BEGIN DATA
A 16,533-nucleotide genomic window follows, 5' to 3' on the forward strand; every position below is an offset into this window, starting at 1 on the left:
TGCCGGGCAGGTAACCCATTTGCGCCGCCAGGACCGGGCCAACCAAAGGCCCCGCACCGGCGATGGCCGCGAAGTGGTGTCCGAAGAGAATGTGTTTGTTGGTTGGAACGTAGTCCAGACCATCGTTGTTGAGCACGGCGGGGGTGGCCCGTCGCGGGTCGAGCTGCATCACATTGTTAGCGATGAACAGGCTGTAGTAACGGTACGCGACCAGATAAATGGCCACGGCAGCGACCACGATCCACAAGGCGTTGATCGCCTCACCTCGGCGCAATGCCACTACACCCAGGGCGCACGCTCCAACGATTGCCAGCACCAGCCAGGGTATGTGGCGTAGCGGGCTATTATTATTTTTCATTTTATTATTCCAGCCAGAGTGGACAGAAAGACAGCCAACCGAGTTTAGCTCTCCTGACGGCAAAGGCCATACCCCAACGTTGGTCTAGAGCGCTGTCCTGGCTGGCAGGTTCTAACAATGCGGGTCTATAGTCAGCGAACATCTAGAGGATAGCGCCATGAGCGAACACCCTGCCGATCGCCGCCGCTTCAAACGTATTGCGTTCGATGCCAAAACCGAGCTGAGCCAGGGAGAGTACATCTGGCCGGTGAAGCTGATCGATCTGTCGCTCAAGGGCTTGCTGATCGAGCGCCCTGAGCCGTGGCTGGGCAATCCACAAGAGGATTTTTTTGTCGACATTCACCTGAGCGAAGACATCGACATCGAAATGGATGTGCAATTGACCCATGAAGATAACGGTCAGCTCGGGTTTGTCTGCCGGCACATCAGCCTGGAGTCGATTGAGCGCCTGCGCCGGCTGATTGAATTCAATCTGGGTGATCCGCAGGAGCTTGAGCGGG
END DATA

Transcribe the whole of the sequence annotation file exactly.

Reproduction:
A 16,533-nucleotide genomic window follows, 5' to 3' on the forward strand; every position below is an offset into this window, starting at 1 on the left:
TGCCGGGCAGGTAACCCATTTGCGCCGCCAGGACCGGGCCAACCAAAGGCCCCGCACCGGCGATGGCCGCGAAGTGGTGTCCGAAGAGAATGTGTTTGTTGGTTGGAACGTAGTCCAGACCATCGTTGTTGAGCACGGCGGGGGTGGCCCGTCGCGGGTCGAGCTGCATCACATTGTTAGCGATGAACAGGCTGTAGTAACGGTACGCGACCAGATAAATGGCCACGGCAGCGACCACGATCCACAAGGCGTTGATCGCCTCACCTCGGCGCAATGCCACTACACCCAGGGCGCACGCTCCAACGATTGCCAGCACCAGCCAGGGTATGTGGCGTAGCGGGCTATTATTATTTTTCATTTTATTATTCCAGCCAGAGTGGACAGAAAGACAGCCAACCGAGTTTAGCTCTCCTGACGGCAAAGGCCATACCCCAACGTTGGTCTAGAGCGCTGTCCTGGCTGGCAGGTTCTAACAATGCGGGTCTATAGTCAGCGAACATCTAGAGGATAGCGCCATGAGCGAACACCCTGCCGATCGCCGCCGCTTCAAACGTATTGCGTTCGATGCCAAAACCGAGCTGAGCCAGGGAGAGTACATCTGGCCGGTGAAGCTGATCGATCTGTCGCTCAAGGGCTTGCTGATCGAGCGCCCTGAGCCGTGGCTGGGCAATCCACAAGAGGATTTTTTTGTCGACATTCACCTGAGCGAAGACATCGACATCGAAATGGATGTGCAATTGACCCATGAAGATAACGGTCAGCTCGGGTTTGTCTGCCGGCACATCAGCCTGGAGTCGATTGAGCGCCTGCGCCGGCTGATTGAATTCAATCTGGGTGATCCGCAGGAGCTTGAGCGGG